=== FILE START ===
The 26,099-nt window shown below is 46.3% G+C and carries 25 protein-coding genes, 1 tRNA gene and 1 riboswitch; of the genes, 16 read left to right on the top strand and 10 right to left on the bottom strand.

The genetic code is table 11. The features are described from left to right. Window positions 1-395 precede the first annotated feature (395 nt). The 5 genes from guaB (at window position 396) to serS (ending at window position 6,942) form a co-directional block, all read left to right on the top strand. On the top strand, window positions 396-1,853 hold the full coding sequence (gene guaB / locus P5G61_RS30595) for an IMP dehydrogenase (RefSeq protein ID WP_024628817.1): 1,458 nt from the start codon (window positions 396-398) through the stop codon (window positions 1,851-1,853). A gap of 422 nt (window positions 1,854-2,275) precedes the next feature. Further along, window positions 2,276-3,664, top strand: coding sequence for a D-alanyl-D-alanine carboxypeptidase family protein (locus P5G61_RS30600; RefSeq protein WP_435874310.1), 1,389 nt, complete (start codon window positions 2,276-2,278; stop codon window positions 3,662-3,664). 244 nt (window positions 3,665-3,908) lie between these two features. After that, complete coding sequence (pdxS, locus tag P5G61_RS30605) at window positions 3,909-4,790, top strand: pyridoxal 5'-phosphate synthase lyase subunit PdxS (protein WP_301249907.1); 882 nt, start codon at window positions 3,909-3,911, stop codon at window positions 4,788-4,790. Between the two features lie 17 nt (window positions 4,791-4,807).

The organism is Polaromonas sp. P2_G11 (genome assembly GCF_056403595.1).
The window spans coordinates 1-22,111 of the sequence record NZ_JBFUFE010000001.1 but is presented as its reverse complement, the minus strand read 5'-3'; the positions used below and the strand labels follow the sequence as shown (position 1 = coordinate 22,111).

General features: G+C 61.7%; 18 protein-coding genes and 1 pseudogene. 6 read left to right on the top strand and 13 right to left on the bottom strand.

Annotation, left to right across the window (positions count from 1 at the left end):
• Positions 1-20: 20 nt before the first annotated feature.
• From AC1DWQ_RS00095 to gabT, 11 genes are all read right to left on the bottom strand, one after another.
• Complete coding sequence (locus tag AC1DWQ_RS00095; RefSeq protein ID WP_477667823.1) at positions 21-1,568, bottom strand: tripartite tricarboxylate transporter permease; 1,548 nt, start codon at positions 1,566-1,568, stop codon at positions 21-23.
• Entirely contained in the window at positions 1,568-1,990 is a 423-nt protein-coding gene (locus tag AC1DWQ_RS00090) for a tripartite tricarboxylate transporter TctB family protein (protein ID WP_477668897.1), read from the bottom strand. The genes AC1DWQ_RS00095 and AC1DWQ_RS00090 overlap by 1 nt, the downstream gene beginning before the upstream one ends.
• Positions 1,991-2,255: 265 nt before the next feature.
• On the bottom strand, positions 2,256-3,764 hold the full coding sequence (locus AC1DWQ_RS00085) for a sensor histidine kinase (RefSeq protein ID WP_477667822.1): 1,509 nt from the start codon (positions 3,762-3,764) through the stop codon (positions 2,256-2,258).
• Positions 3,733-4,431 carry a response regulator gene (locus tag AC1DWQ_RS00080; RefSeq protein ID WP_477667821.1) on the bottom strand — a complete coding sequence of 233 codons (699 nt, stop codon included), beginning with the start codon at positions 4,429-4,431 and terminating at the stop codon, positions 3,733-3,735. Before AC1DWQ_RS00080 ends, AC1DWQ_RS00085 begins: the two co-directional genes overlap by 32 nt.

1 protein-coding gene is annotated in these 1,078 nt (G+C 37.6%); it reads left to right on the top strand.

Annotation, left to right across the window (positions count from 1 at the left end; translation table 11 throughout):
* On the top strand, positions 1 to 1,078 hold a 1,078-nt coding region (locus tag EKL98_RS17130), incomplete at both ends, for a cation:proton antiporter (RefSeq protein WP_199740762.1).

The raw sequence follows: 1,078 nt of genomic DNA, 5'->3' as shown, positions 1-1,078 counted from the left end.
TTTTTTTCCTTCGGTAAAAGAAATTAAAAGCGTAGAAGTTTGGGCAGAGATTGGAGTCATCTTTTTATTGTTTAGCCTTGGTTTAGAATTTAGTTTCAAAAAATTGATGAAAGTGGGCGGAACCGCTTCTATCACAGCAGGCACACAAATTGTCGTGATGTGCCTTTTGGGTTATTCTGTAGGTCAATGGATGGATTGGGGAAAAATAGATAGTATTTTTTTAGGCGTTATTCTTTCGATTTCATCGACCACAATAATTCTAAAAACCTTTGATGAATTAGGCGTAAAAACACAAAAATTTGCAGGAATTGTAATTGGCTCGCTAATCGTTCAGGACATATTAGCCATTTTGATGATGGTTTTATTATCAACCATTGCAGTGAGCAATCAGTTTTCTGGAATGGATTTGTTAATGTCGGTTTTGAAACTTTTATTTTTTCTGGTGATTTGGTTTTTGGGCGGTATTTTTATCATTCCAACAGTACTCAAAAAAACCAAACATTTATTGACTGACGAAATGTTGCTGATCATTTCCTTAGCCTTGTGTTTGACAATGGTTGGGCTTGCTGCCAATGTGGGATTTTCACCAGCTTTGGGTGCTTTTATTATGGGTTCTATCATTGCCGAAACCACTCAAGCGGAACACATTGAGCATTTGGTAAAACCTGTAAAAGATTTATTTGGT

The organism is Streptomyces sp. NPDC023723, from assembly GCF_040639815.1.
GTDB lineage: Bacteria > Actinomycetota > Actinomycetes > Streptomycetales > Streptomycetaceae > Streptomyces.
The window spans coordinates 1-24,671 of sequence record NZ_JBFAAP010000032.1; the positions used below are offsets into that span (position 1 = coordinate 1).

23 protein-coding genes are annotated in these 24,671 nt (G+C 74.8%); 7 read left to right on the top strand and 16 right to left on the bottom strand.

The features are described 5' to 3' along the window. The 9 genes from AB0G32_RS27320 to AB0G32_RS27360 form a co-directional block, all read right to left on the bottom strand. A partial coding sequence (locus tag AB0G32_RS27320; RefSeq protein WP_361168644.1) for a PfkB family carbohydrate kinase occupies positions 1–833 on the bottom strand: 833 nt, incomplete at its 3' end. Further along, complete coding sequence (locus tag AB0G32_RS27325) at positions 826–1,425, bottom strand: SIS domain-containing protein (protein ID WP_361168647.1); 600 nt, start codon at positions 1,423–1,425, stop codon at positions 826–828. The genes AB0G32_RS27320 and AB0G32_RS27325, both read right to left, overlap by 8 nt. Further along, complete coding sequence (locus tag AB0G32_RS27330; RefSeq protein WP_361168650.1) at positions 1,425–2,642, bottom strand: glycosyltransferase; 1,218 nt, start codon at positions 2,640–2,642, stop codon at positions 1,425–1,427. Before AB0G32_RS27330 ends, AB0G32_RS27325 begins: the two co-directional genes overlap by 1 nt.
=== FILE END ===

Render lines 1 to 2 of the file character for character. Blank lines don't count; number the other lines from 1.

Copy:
The 26,099-nt window shown below is 46.3% G+C and carries 25 protein-coding genes, 1 tRNA gene and 1 riboswitch; of the genes, 16 read left to right on the top strand and 10 right to left on the bottom strand.

The genetic code is table 11. The features are described from left to right. Window positions 1-395 precede the first annotated feature (395 nt). The 5 genes from guaB (at window position 396) to serS (ending at window position 6,942) form a co-directional block, all read left to right on the top strand. On the top strand, window positions 396-1,853 hold the full coding sequence (gene guaB / locus P5G61_RS30595) for an IMP dehydrogenase (RefSeq protein ID WP_024628817.1): 1,458 nt from the start codon (window positions 396-398) through the stop codon (window positions 1,851-1,853). A gap of 422 nt (window positions 1,854-2,275) precedes the next feature. Further along, window positions 2,276-3,664, top strand: coding sequence for a D-alanyl-D-alanine carboxypeptidase family protein (locus P5G61_RS30600; RefSeq protein WP_435874310.1), 1,389 nt, complete (start codon window positions 2,276-2,278; stop codon window positions 3,662-3,664). 244 nt (window positions 3,665-3,908) lie between these two features. After that, complete coding sequence (pdxS, locus tag P5G61_RS30605) at window positions 3,909-4,790, top strand: pyridoxal 5'-phosphate synthase lyase subunit PdxS (protein WP_301249907.1); 882 nt, start codon at window positions 3,909-3,911, stop codon at window positions 4,788-4,790. Between the two features lie 17 nt (window positions 4,791-4,807).